Rudd did point to the benefits of boosting productivity growth. But the agenda he outlined last night: stimulus-related infrastructure spending, his education revolution, the national broadband network and harmonising various state-based business regulations — is not enough, not when more impediments to improving productivity are being created.

For example, the banking and finance sector has seen a rather worrying concentration of competition in the past year as the Big Four banks have moved to control more of the sector, whether it is retail deposits, superannuation, insurance, financial planning and investment management.

But there is a rough rule of thumb here for productivity: the greater the concentration of competitors, the greater the lack of meaningful competition and the greater the inefficiencies: fee gouging, complacent attention to customer needs, high profits, an ability to recover 100% of costs and then more, all hallmarks of an industry or sector where competition is low.

In banking it was what it was like before the deregulation of the Hawke government.

If you had to look at the drivers of improved productivity performance  in the past 20 years it has been floating the dollar, improving competition in the economy through enforcing after toughening) competition laws, improving the labour force, making it more flexible and the GST and other taxation changes.

The ideas in those changes still apply. But this Labour government has presided over the greatest contraction of competition in financial services (banking, finance, super etc) seen since the Hawke government deregulated the sector and allowed in more competition 26 years ago.

If Rudd and his government were really serious, they would start with an inquiry (I know how he loves these) into the finance sector: not the insider effort former Macquarie Bank executive Mark Johnson produced last week with its siren call for tax changes to boost Australia’s appeal as a regional financial sector (the great mirage of successive national and state governments for the past 26 years).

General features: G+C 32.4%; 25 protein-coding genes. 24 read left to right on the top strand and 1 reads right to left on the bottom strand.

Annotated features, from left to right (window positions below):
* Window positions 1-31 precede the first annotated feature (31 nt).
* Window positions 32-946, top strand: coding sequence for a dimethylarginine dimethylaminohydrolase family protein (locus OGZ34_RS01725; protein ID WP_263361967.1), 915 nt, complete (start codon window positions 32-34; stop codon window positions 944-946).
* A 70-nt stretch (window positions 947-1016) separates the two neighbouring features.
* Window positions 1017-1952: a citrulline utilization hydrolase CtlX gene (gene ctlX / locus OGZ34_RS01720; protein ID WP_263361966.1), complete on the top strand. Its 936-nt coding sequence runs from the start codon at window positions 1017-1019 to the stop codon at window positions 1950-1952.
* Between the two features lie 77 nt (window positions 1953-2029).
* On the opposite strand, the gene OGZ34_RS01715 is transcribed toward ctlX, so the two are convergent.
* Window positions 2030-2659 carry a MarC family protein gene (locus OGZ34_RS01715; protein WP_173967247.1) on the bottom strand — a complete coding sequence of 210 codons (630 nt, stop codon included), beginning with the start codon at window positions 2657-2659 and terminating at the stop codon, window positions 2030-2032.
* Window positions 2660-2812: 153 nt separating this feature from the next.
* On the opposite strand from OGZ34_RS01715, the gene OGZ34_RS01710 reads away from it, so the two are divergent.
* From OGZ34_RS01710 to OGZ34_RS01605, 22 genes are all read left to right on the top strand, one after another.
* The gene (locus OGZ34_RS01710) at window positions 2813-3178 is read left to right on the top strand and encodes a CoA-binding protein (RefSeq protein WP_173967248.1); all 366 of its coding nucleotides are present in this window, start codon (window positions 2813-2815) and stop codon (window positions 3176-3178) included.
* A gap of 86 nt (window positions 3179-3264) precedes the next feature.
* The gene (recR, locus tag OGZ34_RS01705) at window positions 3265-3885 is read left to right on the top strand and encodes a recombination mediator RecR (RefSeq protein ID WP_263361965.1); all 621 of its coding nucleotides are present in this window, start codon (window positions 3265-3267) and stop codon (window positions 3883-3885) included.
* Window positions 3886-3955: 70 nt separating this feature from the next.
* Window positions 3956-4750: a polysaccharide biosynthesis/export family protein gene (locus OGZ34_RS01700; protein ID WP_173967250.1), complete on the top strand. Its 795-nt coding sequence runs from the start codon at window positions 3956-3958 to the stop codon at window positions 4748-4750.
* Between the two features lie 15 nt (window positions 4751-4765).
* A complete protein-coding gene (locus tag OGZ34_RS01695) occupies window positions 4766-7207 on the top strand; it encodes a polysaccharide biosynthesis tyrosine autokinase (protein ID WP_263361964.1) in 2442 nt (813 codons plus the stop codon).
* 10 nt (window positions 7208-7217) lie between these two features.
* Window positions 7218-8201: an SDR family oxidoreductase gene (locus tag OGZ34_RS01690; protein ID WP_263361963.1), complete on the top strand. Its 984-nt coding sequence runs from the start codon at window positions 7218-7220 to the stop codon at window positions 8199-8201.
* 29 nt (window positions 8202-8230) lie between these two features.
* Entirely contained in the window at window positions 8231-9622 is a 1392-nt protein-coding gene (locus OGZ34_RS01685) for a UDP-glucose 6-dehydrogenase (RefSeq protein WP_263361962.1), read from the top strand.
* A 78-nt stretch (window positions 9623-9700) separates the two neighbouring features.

The loss of competitive pressures in banking, funds management (the move by the NAB to buy Aviva and Axa’s Australian businesses), the CBA’s purchase of Bankwest, Westpac’s competition-limiting acquisition of St George: all these and other moves, such as regulation, tax and fees and charges, competition, should all be examined, by another Campbell/Wallis Committee approach.

Financial services are now one of the more important sectors in the economy, thanks to the more than trillion dollars of national super savings. That money helped Australian business recapitalise last year and avoid making big job cuts and closing unperforming businesses. It was a national lifeline that generated fat fees and profits for banks, accounting firms, investment banks and other advisers.

Investing that money wisely and in a way that benefits national long-term savings would contribute to helping grow national productivity, rather than the fees, profits and lifestyles of mob of bankers and other “suits”.

There are other areas (telecommunications where we are to get yet another inquiry into Telstra’s charges) that can do with more work to improve productivity. Medical services (and health care) are two others.

But it is more than just a simplistic speech by a Prime Minister on the eve of Australia Day, based on a forthcoming Treasury report and vague appeals to work harder and smarter.

That applies to prime ministers and secretaries of the Treasury. We have heard this stuff before, from the 1970s and 1980s. And, guess what, Australians have changed and Australia has changed for the better. But we need more than just idle talk from a Prime Minister and a Treasury that knows what’s needed and should have the guts to issue a report pointing out the weak areas and suggesting what needs to be done.

Peter Fray

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Peter Fray